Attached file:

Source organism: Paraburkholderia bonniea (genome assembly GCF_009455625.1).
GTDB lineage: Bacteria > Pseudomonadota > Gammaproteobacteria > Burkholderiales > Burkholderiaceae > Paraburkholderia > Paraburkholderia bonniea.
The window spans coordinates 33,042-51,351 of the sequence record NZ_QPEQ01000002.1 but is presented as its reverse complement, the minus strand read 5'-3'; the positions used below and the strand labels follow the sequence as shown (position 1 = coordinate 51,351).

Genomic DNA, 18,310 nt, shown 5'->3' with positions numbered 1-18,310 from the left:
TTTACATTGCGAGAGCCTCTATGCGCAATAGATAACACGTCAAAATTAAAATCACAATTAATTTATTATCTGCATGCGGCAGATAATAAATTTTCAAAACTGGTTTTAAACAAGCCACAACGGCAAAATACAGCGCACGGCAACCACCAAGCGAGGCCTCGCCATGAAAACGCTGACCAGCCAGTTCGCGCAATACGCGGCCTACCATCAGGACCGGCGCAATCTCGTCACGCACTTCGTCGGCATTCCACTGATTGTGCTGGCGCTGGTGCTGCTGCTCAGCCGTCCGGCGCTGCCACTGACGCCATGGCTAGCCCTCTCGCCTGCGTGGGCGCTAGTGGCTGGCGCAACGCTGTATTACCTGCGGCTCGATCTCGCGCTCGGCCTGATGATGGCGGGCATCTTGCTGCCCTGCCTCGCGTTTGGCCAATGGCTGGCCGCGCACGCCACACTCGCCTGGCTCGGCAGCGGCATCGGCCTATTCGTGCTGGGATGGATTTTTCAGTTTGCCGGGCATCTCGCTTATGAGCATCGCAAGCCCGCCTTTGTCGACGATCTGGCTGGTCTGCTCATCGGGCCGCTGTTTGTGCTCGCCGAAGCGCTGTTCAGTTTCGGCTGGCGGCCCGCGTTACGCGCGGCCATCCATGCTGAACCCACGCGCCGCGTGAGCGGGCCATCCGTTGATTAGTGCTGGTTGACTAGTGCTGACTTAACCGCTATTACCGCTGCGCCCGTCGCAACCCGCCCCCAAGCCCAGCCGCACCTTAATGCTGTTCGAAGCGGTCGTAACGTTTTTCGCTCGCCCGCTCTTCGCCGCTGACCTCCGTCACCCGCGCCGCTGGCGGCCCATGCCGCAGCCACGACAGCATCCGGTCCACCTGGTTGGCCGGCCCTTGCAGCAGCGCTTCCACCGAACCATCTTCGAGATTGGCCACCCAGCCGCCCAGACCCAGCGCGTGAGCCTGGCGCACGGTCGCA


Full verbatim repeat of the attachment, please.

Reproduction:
Source organism: Paraburkholderia bonniea (genome assembly GCF_009455625.1).
GTDB lineage: Bacteria > Pseudomonadota > Gammaproteobacteria > Burkholderiales > Burkholderiaceae > Paraburkholderia > Paraburkholderia bonniea.
The window spans coordinates 33,042-51,351 of the sequence record NZ_QPEQ01000002.1 but is presented as its reverse complement, the minus strand read 5'-3'; the positions used below and the strand labels follow the sequence as shown (position 1 = coordinate 51,351).

Genomic DNA, 18,310 nt, shown 5'->3' with positions numbered 1-18,310 from the left:
TTTACATTGCGAGAGCCTCTATGCGCAATAGATAACACGTCAAAATTAAAATCACAATTAATTTATTATCTGCATGCGGCAGATAATAAATTTTCAAAACTGGTTTTAAACAAGCCACAACGGCAAAATACAGCGCACGGCAACCACCAAGCGAGGCCTCGCCATGAAAACGCTGACCAGCCAGTTCGCGCAATACGCGGCCTACCATCAGGACCGGCGCAATCTCGTCACGCACTTCGTCGGCATTCCACTGATTGTGCTGGCGCTGGTGCTGCTGCTCAGCCGTCCGGCGCTGCCACTGACGCCATGGCTAGCCCTCTCGCCTGCGTGGGCGCTAGTGGCTGGCGCAACGCTGTATTACCTGCGGCTCGATCTCGCGCTCGGCCTGATGATGGCGGGCATCTTGCTGCCCTGCCTCGCGTTTGGCCAATGGCTGGCCGCGCACGCCACACTCGCCTGGCTCGGCAGCGGCATCGGCCTATTCGTGCTGGGATGGATTTTTCAGTTTGCCGGGCATCTCGCTTATGAGCATCGCAAGCCCGCCTTTGTCGACGATCTGGCTGGTCTGCTCATCGGGCCGCTGTTTGTGCTCGCCGAAGCGCTGTTCAGTTTCGGCTGGCGGCCCGCGTTACGCGCGGCCATCCATGCTGAACCCACGCGCCGCGTGAGCGGGCCATCCGTTGATTAGTGCTGGTTGACTAGTGCTGACTTAACCGCTATTACCGCTGCGCCCGTCGCAACCCGCCCCCAAGCCCAGCCGCACCTTAATGCTGTTCGAAGCGGTCGTAACGTTTTTCGCTCGCCCGCTCTTCGCCGCTGACCTCCGTCACCCGCGCCGCTGGCGGCCCATGCCGCAGCCACGACAGCATCCGGTCCACCTGGTTGGCCGGCCCTTGCAGCAGCGCTTCCACCGAACCATCTTCGAGATTGGCCACCCAGCCGCCCAGACCCAGCGCGTGAGCCTGGCGCACGGTCGCA